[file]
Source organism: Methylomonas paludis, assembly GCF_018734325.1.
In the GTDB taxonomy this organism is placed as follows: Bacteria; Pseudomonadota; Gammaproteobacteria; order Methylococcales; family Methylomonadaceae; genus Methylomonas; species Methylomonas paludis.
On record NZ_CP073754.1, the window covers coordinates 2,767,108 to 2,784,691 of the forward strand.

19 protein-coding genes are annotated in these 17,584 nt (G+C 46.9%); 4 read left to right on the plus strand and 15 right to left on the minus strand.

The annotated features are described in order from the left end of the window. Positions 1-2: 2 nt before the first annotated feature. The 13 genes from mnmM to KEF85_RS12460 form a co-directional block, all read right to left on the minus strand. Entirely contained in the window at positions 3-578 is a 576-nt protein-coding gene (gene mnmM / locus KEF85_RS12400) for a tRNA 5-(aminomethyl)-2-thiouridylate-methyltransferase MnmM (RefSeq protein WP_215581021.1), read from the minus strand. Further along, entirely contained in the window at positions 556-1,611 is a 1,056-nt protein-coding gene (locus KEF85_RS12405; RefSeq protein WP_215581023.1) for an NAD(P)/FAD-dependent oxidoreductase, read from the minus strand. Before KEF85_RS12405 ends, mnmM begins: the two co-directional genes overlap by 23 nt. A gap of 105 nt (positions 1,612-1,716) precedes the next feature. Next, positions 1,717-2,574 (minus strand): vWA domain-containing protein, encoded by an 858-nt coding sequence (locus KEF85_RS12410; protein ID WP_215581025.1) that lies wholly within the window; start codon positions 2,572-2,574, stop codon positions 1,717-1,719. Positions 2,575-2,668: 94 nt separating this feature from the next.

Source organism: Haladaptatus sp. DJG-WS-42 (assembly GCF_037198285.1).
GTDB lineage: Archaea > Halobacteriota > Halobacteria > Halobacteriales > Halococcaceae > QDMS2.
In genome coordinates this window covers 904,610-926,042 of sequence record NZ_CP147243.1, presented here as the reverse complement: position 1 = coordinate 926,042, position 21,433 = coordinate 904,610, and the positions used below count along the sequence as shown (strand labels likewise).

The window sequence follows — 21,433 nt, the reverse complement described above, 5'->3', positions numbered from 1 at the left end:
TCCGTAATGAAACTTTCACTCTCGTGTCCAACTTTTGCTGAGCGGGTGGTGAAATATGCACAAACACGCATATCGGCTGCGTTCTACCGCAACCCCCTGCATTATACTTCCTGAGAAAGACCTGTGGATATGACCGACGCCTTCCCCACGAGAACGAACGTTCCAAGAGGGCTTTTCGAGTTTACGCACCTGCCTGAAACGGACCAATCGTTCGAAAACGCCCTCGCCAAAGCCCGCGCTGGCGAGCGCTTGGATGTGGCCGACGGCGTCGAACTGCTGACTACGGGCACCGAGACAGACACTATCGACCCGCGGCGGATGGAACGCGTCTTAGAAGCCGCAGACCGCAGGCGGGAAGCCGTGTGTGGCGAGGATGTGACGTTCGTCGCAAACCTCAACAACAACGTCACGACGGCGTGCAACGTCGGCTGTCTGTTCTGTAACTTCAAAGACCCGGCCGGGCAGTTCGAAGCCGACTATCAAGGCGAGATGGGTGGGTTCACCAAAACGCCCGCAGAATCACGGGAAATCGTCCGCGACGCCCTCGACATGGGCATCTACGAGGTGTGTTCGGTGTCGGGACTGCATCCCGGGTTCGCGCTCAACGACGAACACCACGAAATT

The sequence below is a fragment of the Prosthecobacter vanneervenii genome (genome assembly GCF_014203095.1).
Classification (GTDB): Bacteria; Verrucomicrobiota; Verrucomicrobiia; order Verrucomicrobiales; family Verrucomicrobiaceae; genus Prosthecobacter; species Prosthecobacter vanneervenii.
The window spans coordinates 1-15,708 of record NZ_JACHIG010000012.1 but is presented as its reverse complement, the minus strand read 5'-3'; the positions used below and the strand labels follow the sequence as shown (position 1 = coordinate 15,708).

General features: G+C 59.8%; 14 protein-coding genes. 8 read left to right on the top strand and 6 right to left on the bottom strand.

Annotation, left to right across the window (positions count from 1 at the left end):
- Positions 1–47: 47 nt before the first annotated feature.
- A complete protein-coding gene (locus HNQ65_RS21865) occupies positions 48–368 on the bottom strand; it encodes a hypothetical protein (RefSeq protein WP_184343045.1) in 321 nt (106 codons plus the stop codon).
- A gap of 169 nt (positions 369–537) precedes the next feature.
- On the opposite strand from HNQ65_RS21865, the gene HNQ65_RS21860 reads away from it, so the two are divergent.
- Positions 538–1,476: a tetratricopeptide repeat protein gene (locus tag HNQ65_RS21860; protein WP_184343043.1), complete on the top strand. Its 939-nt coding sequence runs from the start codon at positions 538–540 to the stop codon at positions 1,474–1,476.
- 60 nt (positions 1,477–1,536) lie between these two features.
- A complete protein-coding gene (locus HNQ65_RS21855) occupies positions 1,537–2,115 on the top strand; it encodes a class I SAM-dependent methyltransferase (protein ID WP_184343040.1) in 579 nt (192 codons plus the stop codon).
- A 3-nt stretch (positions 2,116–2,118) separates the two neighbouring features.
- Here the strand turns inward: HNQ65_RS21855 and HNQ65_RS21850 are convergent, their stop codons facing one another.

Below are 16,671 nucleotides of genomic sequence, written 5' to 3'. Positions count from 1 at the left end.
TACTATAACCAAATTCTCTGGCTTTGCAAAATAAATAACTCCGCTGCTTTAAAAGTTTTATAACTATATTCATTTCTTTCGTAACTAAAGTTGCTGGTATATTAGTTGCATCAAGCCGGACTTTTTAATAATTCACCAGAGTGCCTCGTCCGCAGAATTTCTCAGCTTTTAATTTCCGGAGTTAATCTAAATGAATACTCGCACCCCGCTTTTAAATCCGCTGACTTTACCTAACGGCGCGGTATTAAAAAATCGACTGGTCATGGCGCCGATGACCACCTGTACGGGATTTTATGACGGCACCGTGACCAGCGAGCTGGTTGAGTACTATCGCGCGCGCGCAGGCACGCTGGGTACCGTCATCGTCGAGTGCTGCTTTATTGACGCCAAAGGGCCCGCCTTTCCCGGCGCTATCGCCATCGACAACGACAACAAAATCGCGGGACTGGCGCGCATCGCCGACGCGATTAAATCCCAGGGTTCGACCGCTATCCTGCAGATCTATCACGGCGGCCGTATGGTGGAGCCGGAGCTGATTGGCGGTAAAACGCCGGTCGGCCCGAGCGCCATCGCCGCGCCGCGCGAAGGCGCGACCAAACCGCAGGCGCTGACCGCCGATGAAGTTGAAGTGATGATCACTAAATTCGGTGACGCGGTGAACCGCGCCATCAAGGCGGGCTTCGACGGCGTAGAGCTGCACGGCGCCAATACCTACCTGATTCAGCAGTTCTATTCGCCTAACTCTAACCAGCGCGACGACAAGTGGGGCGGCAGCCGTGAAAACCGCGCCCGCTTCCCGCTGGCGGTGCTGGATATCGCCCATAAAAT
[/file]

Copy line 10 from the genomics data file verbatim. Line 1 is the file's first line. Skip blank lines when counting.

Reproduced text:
TCCGTAATGAAACTTTCACTCTCGTGTCCAACTTTTGCTGAGCGGGTGGTGAAATATGCACAAACACGCATATCGGCTGCGTTCTACCGCAACCCCCTGCATTATACTTCCTGAGAAAGACCTGTGGATATGACCGACGCCTTCCCCACGAGAACGAACGTTCCAAGAGGGCTTTTCGAGTTTACGCACCTGCCTGAAACGGACCAATCGTTCGAAAACGCCCTCGCCAAAGCCCGCGCTGGCGAGCGCTTGGATGTGGCCGACGGCGTCGAACTGCTGACTACGGGCACCGAGACAGACACTATCGACCCGCGGCGGATGGAACGCGTCTTAGAAGCCGCAGACCGCAGGCGGGAAGCCGTGTGTGGCGAGGATGTGACGTTCGTCGCAAACCTCAACAACAACGTCACGACGGCGTGCAACGTCGGCTGTCTGTTCTGTAACTTCAAAGACCCGGCCGGGCAGTTCGAAGCCGACTATCAAGGCGAGATGGGTGGGTTCACCAAAACGCCCGCAGAATCACGGGAAATCGTCCGCGACGCCCTCGACATGGGCATCTACGAGGTGTGTTCGGTGTCGGGACTGCATCCCGGGTTCGCGCTCAACGACGAACACCACGAAATT